Having worked with some of the U.S. reporters based out of Europe – Bloomberg, INYT etc. – I’m conscious that there are fairly strict rules as to what can and cannot be accepted in terms of entertainment. But I was very surprised to hear that, in some parts of the U.S. influencer hospitality appears to be in terminal decline.

It’s probably at its most extreme in the West South Central region (which included Arkansas, Louisiana, Oklahoma, and Texas). Here, journalists reject the majority of hospitality invitations for fear of threatening their reputation for unbiased reporting. Entertainment is not the norm.

In two thirds of regions, journalists insist on paying for their own lunches and coffees at meetings. That’s very different from the hospitality ‘norms’ in Europe. Hospitality only seems acceptable and commonly practiced in the Pacific, East South Central and South Atlantic regions.

Regional Idiosyncrasies

For me, some of the most interesting things I’ve found out about PR in the U.S. are the curious localised habits and behaviours in various regions. I can’t really do them justice in short form, but here are three of my favourites:

In the South Atlantic region, journalists are incredibly sensitive to manners. It is considered extremely impolite to be pushy or aggressive in pitching. You should expect to work on ‘Southern Time’ – which can require extreme patience, especially when working with ‘hard’ news.

In New York, the agency we spoke with now actively counsels clients not to be offended when reporters – in mid interview flow – suddenly pick up their devices and start checking emails, social feeds etc. Apparently, they are listening.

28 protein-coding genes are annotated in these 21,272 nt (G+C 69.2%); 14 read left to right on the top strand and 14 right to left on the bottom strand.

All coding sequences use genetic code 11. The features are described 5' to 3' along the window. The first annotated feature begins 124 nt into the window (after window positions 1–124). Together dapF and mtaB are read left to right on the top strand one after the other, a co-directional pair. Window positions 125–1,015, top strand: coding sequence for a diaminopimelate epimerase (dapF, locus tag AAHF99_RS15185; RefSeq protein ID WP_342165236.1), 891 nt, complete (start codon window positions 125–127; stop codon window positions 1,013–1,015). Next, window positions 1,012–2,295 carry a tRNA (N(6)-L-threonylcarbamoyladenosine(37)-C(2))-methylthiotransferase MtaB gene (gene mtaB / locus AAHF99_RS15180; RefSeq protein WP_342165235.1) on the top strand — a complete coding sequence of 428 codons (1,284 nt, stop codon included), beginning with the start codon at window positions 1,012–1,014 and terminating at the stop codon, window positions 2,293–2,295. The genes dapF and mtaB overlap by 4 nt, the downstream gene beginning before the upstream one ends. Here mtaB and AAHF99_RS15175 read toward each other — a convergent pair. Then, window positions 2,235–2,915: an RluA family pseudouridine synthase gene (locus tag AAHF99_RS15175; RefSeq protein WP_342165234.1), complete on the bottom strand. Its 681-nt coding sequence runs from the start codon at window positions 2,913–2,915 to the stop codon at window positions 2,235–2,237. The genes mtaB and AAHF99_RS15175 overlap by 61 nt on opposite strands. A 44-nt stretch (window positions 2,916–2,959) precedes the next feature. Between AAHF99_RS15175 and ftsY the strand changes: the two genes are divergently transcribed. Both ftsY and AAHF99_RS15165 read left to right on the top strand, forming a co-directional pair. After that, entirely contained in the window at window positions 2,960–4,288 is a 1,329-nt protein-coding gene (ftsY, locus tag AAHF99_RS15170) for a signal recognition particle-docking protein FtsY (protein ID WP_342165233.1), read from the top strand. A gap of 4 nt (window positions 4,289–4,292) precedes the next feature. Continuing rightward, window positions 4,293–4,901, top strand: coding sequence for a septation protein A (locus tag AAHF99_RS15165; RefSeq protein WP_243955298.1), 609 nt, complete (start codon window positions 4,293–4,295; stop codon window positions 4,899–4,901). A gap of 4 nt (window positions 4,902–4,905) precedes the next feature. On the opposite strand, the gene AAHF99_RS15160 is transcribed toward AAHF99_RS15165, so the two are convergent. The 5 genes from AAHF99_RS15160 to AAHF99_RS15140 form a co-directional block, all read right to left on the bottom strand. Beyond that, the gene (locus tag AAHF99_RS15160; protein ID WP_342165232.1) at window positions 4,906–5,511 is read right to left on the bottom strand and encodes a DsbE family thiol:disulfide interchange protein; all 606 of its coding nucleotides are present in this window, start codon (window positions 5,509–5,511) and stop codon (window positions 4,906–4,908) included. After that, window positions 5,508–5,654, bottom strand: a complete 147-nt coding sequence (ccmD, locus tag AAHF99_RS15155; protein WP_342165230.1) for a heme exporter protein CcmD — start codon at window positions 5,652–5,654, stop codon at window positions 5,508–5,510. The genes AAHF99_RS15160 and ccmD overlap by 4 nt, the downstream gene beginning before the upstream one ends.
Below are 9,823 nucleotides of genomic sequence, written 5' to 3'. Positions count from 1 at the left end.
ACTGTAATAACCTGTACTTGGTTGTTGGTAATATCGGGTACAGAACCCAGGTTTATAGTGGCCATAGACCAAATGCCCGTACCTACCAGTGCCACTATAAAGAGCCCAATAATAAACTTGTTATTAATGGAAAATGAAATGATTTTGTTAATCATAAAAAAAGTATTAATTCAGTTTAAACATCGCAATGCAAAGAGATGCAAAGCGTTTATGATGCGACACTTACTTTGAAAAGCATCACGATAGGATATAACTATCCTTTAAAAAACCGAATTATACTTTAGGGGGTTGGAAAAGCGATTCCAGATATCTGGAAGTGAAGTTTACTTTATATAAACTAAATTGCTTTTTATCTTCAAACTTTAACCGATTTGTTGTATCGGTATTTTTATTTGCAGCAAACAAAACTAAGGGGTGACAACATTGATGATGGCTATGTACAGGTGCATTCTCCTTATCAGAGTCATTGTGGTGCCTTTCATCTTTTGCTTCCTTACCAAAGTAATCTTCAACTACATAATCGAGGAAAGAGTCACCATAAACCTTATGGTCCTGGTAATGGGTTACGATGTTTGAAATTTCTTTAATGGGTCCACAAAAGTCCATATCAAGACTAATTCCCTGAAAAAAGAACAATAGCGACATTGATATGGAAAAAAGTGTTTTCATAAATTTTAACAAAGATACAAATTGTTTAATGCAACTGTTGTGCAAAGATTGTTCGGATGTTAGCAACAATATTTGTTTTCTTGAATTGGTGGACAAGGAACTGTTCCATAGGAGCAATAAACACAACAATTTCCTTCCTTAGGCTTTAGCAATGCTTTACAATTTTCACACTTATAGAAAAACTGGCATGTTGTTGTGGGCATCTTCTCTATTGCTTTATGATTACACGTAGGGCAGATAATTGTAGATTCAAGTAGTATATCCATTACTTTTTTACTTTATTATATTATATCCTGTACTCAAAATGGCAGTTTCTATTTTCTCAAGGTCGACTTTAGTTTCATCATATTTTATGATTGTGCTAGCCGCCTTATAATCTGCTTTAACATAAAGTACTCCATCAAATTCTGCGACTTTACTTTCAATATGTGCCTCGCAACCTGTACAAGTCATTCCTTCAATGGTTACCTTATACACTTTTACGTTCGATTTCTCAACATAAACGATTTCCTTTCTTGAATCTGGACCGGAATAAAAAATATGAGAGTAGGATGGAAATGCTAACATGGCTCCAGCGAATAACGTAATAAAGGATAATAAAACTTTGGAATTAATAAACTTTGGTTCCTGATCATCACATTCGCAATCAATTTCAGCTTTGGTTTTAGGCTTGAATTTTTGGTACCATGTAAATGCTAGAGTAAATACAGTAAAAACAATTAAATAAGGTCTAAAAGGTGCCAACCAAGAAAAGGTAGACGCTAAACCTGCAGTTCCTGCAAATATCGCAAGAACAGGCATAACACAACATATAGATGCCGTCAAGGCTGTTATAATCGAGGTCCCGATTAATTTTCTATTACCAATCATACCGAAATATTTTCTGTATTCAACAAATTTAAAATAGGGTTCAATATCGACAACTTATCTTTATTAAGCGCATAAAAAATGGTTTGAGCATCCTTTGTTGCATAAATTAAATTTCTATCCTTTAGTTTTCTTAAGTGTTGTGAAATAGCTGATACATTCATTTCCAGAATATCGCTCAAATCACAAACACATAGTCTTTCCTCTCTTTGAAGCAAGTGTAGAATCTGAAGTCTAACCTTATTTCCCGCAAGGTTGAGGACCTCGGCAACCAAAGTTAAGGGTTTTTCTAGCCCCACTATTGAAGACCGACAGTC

In West North Central (which includes Iowa, Kansas, Minnesota, Missouri, Nebraska, North Dakota, and South Dakota) everything is about the local story. Reporters need hyper-local content, or a story – no matter what the significance – is unlikely to make the cut.

Views on News

I guess we’re all a bit parochial at heart, and this was perhaps the least surprising ‘insight’ from the project, but reporters across most U.S. regions need strong local angles for almost all content. They need to know how it affects their readers, and will avoid pitches and companies that fail to localise their stories.

National and international stories gain much more traction in major cities.

Not so different

It’s fair to say that, unless you work in a particular region or place every day, it’s unlikely you’ll understand exactly how it all ticks: The way reporters typically behave; the degree of scepticism they bring to each interaction; Approaches to hospitality; Culturally-informed behaviours. Even what constitutes news – they all change based on location. In Europe, Asia, Africa, the U.S., everywhere.

Yes, from an outsider’s perspective U.S. regions can seem remarkably similar. There aren’t really the pronounced differences we have in Europe: linguistic, currency, politics. But that’s not to say they’re not there, and marketers who ignore these idiosyncrasies risk failing in their efforts to communicate their messages to regional U.S. audiences.

Richard Fogg is Managing Director of London PR agency CCgroup.